Today’s entry isn’t much about giving tours. We started our day by going to church, our first taste of normal Community of Christ church services outside of Utah. I say “normal,” but I should explain what I mean by that. Last Sunday, we attended a church service here in Nauvoo, but it was at Reunion and so was a special meeting with people from all over the region. Also, stylistically, there is no “normal” when it comes to Community of Christ church services. Some commonalities are likely to exist, but each congregation is rather independent and can vary quite drastically from another. Today’s church services were dissimilar to the church services in Salt Lake City in several ways. Sunday School was preceded by something similar to what in LDS terminology would be called opening exercises. We don’t do such a thing in SLC. Sunday School itself involved a lot of stories from Community of Christ / RLDS history, and discussions touched a decent amount on issues related to tourism here in Nauvoo. Of course, the person teaching the class is essentially my boss, the director of Nauvoo’s historic sites. That probably explains the direction of conversation quite a bit. When it came to the worship service, I liked that they started with “joys,” where those in attendance are given an opportunity to share news that is worth celebrating. I think we did something like that in SLC once upon a time, but I suspect it’s a weekly tradition here. Another difference is that the worship service was incredibly short. In Utah, we go about an hour, and it’s not uncommon to run a little longer than that. Here, the services lasted just over 30 minutes.
After services, my boss invited my family to lunch with him and his wife. We drove 20 minutes to the town of Keokuk and had the lunch buffet at Pizza Hut. (Aside from breakfast this morning, this was my third meal in a row that was pizza. But that’s okay, I enjoyed it each and every time.) I really enjoyed being able to talk with them. This guy knows a ton, and I frequently pick his brain. Although he is lifelong RLDS / Community of Christ, his job here in Nauvoo keeps him in constant communication and interaction with LDS folks. He is very knowledgeable of LDS culture and practices and is quite sympathetic to people like Melanie and me who come out of LDS Mormonism with some issues that sometimes make us grumpier than we might otherwise be. This man is a descendent of Joseph Smith … and Joseph Smith III … and Fred M. Smith, son of Joseph III and another of the RLDS church presidents. Despite this and his great love for his heritage, he can completely understand when Melanie says she had no interest in attending last night’s candlelight vigil commemorating Joseph Smith’s life because there is much she now despises about Joseph Smith’s character. Explaining his own feelings on Joseph Smith, this man compared Joseph to Bill Clinton—a great but undeniably flawed leader. I’ve never thought of that comparison before, but it’s absolutely spot-on, right down to the vehement public denials of what he was in reality doing behind closed doors. I think it’s probably one of the most precise comparisons I’ve ever heard.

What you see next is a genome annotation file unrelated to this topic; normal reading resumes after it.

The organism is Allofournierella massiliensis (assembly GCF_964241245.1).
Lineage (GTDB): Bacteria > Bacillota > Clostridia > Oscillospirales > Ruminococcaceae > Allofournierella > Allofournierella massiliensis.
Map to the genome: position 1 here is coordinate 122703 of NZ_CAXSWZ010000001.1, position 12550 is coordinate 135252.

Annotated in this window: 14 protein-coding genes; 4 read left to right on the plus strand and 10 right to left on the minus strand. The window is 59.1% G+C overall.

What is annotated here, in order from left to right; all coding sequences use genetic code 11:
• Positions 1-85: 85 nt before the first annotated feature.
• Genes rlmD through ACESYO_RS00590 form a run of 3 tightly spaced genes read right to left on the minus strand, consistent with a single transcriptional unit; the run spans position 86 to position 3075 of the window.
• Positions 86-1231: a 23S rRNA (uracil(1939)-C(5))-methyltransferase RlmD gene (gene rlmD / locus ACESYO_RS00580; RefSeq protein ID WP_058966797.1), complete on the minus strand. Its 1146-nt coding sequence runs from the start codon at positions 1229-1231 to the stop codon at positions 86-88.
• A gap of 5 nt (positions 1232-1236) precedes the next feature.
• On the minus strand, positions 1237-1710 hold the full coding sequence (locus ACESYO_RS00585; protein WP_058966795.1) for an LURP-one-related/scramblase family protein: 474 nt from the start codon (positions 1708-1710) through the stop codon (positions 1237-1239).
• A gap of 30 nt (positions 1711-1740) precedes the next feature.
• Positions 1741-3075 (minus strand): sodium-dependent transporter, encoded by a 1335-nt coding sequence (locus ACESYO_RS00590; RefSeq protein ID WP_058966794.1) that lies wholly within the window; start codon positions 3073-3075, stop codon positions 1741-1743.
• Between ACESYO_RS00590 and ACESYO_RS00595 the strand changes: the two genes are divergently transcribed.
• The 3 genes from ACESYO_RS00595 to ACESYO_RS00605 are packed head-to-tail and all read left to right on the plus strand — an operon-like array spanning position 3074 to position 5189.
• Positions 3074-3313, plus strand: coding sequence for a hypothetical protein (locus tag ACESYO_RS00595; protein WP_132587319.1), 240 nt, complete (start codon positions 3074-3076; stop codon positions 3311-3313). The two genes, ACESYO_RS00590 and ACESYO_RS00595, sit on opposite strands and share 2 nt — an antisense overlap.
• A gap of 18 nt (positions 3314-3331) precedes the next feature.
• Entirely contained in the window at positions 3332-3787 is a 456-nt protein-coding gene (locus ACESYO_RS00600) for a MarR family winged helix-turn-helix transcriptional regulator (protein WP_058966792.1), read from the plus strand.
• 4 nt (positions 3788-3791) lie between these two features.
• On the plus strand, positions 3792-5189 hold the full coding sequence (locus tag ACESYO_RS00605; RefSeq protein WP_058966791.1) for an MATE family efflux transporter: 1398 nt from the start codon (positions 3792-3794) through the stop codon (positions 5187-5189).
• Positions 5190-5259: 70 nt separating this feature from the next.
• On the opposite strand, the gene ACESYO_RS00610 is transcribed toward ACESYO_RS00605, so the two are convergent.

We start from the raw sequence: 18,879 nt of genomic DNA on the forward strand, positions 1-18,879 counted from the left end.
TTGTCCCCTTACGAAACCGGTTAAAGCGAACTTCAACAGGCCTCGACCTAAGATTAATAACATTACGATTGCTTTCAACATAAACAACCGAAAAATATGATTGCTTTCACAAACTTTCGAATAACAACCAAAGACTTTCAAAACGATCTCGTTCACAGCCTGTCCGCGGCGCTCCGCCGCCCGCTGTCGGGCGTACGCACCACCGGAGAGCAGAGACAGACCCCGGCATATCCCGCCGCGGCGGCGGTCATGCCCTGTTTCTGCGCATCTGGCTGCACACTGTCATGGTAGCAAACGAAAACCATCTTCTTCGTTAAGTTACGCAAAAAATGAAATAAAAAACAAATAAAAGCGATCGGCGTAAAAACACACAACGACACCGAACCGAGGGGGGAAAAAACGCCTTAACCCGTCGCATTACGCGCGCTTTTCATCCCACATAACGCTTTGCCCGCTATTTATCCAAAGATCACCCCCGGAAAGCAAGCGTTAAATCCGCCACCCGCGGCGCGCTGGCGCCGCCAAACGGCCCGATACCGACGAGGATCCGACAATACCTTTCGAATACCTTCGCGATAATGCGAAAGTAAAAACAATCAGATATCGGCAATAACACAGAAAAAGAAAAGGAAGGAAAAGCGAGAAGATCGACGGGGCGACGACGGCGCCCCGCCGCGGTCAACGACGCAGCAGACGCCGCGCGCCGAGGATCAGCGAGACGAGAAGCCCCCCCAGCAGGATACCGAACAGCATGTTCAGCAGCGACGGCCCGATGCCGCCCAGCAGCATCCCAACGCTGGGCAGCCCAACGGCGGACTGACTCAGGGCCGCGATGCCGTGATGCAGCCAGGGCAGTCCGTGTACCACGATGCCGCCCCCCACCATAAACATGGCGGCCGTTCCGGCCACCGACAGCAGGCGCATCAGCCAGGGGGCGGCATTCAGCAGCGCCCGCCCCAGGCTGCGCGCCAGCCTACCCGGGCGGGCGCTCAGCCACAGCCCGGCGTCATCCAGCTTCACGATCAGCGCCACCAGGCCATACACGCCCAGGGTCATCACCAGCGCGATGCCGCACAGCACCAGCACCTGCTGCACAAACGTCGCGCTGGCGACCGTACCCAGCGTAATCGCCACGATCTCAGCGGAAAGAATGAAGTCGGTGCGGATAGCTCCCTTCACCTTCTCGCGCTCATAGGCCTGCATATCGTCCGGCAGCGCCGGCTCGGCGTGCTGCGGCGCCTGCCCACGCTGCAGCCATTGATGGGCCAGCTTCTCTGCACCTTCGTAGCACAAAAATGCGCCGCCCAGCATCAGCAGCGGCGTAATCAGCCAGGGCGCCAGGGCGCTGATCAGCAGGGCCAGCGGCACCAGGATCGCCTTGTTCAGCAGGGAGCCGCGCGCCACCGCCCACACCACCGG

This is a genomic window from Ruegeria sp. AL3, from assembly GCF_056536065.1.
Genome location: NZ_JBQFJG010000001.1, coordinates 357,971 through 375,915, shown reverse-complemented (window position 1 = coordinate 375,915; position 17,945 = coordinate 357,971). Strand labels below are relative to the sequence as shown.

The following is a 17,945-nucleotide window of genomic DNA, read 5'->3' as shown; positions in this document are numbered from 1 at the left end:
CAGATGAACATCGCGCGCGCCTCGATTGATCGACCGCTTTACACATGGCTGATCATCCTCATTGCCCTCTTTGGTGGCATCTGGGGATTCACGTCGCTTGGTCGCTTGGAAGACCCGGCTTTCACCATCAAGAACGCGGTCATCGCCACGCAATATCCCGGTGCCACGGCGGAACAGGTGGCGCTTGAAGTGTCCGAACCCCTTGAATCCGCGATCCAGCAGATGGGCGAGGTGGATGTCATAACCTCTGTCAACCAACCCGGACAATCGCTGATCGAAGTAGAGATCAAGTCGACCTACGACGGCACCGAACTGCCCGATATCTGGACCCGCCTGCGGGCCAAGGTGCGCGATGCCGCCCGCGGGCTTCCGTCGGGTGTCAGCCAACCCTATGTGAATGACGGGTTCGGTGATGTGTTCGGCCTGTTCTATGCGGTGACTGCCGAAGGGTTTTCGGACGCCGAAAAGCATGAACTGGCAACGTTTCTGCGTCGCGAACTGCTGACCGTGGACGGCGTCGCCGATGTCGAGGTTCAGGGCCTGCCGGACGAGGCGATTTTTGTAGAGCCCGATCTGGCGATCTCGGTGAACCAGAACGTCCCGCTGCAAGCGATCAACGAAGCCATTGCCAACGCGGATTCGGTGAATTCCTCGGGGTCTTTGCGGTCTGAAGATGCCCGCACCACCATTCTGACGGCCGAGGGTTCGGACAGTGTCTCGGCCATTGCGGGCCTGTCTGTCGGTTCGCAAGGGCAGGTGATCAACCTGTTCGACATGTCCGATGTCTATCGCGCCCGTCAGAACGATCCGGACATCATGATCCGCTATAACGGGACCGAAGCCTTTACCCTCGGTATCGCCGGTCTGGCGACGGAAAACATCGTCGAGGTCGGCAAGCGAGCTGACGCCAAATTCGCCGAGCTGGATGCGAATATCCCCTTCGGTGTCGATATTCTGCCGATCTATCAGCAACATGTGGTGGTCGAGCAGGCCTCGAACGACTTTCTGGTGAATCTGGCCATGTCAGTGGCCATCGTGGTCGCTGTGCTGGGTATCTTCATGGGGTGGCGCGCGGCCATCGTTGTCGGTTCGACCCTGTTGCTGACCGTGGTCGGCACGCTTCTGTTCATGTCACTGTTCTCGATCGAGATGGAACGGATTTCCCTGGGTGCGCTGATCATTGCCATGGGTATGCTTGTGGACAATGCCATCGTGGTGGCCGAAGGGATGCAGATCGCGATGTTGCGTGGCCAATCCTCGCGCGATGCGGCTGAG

One cool thing about going to lunch with your boss is that he can excuse your being late to work. I was scheduled to work from 1 to 5 PM today. When he invited me to lunch, he knew it might make me late. As it turns out, I was almost an hour late to work. No complaints from me.
I did give one tour today, a 4 PM tour with nine tourists. One of the tourists asked me if I was on a mission. People frequently ask me how I ended up in Nauvoo doing what I’m doing. I’ve never been asked about being a missionary before, but I suppose it makes perfect sense to assume that’s what I am. Any historic site you visit owned by the LDS Church is run by missionaries. Then again, the LDS Church doesn’t have the money to pay people to work at their historic sites like Community of Christ does. Er, wait … never mind, I got that backwards. (Kidding, kidding! The punch line is true, but still, I’m kidding!) I usually explain that people do what I’m doing for college credit but that I’m just doing it for fun. And it’s true. And I am having fun. During my first few days, I had moments where I wondered what I’d gotten myself into, but at this point I’m already thinking it could be kind of cool to have this be a regular summer plan. I think they are usually hoping to get more people out here, so it would probably work. The only catch is that I’d want to bring Melanie and the boys every year, and I don’t know if the housing situation here would always make that feasible. Still, I’m now fantasizing about being a writer during the non-summer months and then coming here to do something fun and interesting during the summer. We’ll see how I feel after going through the super hectic, torturously hot and humid month of July.
Fun fact of the day: members of Community of Christ rarely, if ever, refer to Joseph Smith and his death as a martyr and martyrdom, respectively. I assume this is because, strictly speaking, those who killed Joseph really weren’t killing him for his religious beliefs. The primary motive is likely that Joseph was continually putting himself above the law, abusing the notion of habeas corpus to repeatedly get himself out of jail. This, coupled with the Saints’ erratic political behavior, made Joseph Smith something of a public menace in the eyes of those outside the faith.